Waste produced by people is a massive problem in our modern world. Glass makes up a sizable chunk of our waste, but not many people know that recycling a single glass bottle saves enough energy to run a computer for 30 minutes. For this reason Whale Coast Conservation has chosen ‘Waste not, Save a Lot’ as our sustainability theme for 2013. This theme will be highlighted in all our educational work and exhibits to schools and the public during the year. We will stress the need to reduce all waste and explain some methods of recycling and reusing much of what is now regarded as waste and simply thrown away.
Because plastic is such a convenient material for packaging, we tend to think of plastic waste as a huge problem. But, truth to tell, it’s not the plastic that’s the problem, but the way we humans waste it.
And it’s not just plastic: what about the other precious resources that we waste? What about water, energy, food, paper, glass, tins, packaging of all kinds, arable land, unspoiled natural areas and their eco-systems?
In more recent years, many of us have become aware of just how expensive and irresponsible it is to continue on this wasteful track. As a result people are becoming increasingly aware of the need to dispose of our waste responsibly, to reduce it at source, and to reuse and recycle what we would previously have sent to the ‘dump’.
Ultimately, the aim is to achieve “Zero Waste,” but as with any goal, small steps are the way to start.
We have to start with reducing the amount of ‘stuff’ we buy. We should look honestly at what we use and how we use it.6
Let’s think about our buying habits. Should we buy bottled water, when tap water is perfectly safe to drink? If we buy more food than we need, what’s the most effective way to store it or share it so that it doesn’t go to waste? When we go to the supermarket, do we take a reusable shopping bag to carry our goods to the car? Do we always drive there alone or can we share the trip with a friend or neighbour?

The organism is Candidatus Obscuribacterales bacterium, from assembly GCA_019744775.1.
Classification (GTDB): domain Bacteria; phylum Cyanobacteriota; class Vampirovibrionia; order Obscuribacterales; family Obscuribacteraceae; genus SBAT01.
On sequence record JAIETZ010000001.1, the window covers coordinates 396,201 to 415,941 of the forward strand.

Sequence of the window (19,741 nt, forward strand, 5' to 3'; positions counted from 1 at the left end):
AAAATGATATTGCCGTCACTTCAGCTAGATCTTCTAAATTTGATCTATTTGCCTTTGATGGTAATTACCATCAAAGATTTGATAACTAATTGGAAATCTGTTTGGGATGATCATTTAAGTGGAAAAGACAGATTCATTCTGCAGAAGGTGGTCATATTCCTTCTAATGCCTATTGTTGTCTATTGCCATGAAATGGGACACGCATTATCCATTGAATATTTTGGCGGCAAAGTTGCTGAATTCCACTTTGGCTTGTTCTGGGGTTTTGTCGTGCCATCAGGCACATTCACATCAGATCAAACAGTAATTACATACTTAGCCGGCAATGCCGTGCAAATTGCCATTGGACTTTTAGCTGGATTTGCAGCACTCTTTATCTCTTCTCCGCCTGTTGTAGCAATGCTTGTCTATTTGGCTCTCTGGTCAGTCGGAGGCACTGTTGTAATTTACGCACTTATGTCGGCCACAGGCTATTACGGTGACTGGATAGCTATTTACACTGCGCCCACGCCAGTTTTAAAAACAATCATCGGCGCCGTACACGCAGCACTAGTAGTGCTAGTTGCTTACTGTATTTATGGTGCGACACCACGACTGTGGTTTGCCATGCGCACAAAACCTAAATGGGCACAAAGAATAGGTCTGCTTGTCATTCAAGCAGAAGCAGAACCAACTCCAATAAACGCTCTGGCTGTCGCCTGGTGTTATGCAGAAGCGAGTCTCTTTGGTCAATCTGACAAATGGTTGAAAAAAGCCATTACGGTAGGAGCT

Are we as careful with power resources as we could be by switching off whatever is not needed, and using energy-efficient appliances? And when it comes to water use, do we take a short shower or a very small bath, flush the toilet only when really necessary, and plant a water-wise garden?
Before we automatically put any item in the waste bin, we need to think about whether it can be recycled or reused. Cardboard, most papers, aluminium, glass and textiles can be recycled. Reducing the amount of ‘waste’ going to expensive landfill not only saves us money, but also reduces the negative impact of such pollution on the environment.
No matter how attached we are to our possessions, there comes a time when they are no longer useful to us. Before automatically discarding clothes, books, toys and other items, consider whether it could be handed on to another family, a charity shop, or recycled.
Do we stop to consider the value of natural habitats before transforming land to other uses?
Since we only have one planet, we owe it to ourselves, our children and each other to use (rather than abuse) its resources responsibly.